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The Innocence of Father Brown Gilbert K. Chesterton

The Three Tools of Death

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"By Jove! they've got him," cried Gilder, and stepped forward with quite a new alertness.

"Have you got the money!" he cried to the first policeman.

The man looked him in the face with a rather curious expression and said: "No." Then he added: "At least, not here."

"Which is the inspector, please?" asked the man called Magnus.

When he spoke everyone instantly understood how this voice had stopped a train. He was a dull-looking man with flat black hair, a colourless face, and a faint suggestion of the East in the level slits in his eyes and mouth. His blood and name, indeed, had remained dubious, ever since Sir Aaron had "rescued" him from a waitership in a London restaurant, and (as some said) from more infamous things. But his voice was as vivid as his face was dead. Whether through exactitude in a foreign language, or in deference to his master (who had been somewhat deaf), Magnus's tones had a peculiarly ringing and piercing quality, and the whole group quite jumped when he spoke.

"I always knew this would happen," he said aloud with brazen blandness. "My poor old master made game of me for wearing black; but I always said I should be ready for his funeral."

And he made a momentary movement with his two dark-gloved hands.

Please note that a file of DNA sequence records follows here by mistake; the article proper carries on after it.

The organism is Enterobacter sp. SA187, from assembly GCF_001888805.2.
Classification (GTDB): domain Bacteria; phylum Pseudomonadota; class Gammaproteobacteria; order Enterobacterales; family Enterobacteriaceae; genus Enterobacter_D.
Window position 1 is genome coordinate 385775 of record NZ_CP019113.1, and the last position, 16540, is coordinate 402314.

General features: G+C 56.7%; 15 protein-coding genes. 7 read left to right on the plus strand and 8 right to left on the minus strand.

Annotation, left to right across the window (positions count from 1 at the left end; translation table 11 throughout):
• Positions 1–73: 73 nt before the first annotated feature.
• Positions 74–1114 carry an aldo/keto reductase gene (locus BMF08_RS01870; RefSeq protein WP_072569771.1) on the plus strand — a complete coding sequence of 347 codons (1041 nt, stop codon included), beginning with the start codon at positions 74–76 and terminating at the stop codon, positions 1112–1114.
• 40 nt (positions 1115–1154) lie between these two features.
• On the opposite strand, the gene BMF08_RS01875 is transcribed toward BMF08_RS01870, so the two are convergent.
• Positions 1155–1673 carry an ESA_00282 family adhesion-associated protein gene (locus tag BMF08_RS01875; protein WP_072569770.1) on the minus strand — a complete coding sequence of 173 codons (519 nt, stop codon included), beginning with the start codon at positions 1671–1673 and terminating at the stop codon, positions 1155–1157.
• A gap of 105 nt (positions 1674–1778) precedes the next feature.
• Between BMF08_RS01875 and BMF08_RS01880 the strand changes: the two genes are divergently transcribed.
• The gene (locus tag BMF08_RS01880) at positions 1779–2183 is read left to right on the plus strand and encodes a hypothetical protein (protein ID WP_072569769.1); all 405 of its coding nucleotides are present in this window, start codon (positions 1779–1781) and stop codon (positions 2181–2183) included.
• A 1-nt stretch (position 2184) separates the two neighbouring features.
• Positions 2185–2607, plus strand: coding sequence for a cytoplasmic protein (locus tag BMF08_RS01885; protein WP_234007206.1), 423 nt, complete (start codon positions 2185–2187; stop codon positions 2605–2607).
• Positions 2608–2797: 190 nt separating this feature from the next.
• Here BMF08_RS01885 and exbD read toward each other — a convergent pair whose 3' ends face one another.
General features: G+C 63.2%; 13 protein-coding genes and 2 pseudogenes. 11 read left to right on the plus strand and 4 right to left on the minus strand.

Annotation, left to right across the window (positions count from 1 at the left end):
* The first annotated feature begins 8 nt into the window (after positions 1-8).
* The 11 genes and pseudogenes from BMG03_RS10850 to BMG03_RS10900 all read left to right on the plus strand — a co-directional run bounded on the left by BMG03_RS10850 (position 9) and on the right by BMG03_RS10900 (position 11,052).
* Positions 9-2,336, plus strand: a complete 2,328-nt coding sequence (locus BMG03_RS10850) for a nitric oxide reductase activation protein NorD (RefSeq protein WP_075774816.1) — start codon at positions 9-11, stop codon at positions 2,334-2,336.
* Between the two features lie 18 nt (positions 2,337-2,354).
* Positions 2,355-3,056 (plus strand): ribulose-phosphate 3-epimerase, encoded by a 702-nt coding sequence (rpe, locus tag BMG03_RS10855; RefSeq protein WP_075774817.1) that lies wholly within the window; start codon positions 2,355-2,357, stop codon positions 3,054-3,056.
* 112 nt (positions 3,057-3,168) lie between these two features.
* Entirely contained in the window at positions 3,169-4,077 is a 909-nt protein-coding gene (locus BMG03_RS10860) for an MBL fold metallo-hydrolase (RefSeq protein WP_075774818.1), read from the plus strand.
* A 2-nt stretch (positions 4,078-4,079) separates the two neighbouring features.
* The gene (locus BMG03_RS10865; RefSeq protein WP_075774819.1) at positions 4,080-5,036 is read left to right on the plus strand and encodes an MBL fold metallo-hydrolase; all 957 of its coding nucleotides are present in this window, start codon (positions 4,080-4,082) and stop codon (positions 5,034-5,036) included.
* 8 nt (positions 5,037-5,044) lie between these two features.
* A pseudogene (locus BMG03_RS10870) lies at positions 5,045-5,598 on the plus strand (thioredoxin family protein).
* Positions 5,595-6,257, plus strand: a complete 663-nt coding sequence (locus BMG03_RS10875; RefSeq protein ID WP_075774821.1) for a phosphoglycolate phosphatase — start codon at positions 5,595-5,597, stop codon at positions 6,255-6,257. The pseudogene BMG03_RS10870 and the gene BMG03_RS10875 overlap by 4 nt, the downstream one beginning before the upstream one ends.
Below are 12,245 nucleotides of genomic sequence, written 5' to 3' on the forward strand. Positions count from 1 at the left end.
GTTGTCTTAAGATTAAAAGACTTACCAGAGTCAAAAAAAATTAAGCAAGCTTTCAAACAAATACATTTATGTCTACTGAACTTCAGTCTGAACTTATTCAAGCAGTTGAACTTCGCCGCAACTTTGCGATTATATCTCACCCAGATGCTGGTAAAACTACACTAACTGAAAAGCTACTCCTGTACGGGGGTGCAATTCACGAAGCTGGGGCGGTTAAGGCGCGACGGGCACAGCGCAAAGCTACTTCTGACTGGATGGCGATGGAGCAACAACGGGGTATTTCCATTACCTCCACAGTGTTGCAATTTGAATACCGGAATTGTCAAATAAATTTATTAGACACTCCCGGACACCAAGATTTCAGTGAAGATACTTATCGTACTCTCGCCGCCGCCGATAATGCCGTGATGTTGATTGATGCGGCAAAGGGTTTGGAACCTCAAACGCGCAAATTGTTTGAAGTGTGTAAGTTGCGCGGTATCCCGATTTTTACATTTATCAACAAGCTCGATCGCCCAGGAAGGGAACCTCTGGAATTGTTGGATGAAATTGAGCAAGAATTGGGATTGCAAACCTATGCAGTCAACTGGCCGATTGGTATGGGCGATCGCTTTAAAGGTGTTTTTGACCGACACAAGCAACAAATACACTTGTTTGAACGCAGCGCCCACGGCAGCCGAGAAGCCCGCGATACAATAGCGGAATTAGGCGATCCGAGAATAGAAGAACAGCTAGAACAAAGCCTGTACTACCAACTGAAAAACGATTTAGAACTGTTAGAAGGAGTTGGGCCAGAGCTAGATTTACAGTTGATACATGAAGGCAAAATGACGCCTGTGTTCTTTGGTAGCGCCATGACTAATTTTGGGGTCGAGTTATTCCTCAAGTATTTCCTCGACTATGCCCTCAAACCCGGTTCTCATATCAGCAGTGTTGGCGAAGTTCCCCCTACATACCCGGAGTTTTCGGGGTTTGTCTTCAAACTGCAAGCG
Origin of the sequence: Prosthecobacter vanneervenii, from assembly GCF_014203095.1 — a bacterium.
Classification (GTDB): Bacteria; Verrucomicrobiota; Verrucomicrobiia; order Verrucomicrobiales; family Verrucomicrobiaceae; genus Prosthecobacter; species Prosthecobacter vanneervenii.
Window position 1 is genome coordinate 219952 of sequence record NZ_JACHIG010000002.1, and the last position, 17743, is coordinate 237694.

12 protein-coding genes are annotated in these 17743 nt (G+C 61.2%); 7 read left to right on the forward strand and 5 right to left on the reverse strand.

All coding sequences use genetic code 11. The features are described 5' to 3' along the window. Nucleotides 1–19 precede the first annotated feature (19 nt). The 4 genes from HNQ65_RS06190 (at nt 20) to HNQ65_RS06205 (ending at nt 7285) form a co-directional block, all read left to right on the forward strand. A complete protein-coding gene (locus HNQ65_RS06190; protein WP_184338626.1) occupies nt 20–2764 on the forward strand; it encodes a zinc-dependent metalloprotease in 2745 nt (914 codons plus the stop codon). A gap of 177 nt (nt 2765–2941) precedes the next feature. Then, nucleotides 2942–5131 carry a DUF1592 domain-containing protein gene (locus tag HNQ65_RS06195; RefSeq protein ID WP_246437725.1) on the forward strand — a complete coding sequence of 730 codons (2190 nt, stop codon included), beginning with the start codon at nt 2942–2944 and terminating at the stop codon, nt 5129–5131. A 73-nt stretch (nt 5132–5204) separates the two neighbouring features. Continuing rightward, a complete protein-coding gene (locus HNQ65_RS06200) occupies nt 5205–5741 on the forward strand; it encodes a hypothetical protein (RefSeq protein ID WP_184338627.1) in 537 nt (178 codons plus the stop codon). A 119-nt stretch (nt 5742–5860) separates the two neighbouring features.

"Sergeant," said Inspector Gilder, eyeing the black hands with wrath, "aren't you putting the bracelets on this fellow; he looks pretty dangerous."

"Well, sir," said the sergeant, with the same odd look of wonder, "I don't know that we can."

"What do you mean?" asked the other sharply. "Haven't you arrested him?"

A faint scorn widened the slit-like mouth, and the whistle of an approaching train seemed oddly to echo the mockery.

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"We arrested him," replied the sergeant gravely, "just as he was coming out of the police station at Highgate, where he had deposited all his master's money in the care of Inspector Robinson."

Gilder looked at the man-servant in utter amazement. "Why on earth did you do that?" he asked of Magnus.

"To keep it safe from the criminal, of course," replied that person placidly.

"Surely," said Gilder, "Sir Aaron's money might have been safely left with Sir Aaron's family."

The tail of his sentence was drowned in the roar of the train as it went rocking and clanking; but through all the hell of noises to which that unhappy house was periodically subject, they could hear the syllables of Magnus's answer, in all their bell-like distinctness: "I have no reason to feel confidence in Sir Aaron's family."

All the motionless men had the ghostly sensation of the presence of some new person; and Merton was scarcely surprised when he looked up and saw the pale face of Armstrong's daughter over Father Brown's shoulder. She was still young and beautiful in a silvery style, but her hair was of so dusty and hueless a brown that in some shadows it seemed to have turned totally grey.

"Be careful what you say," said Royce gruffly, "you'll frighten Miss Armstrong."

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The Innocence of Father Brown
Gilbert K. Chesterton

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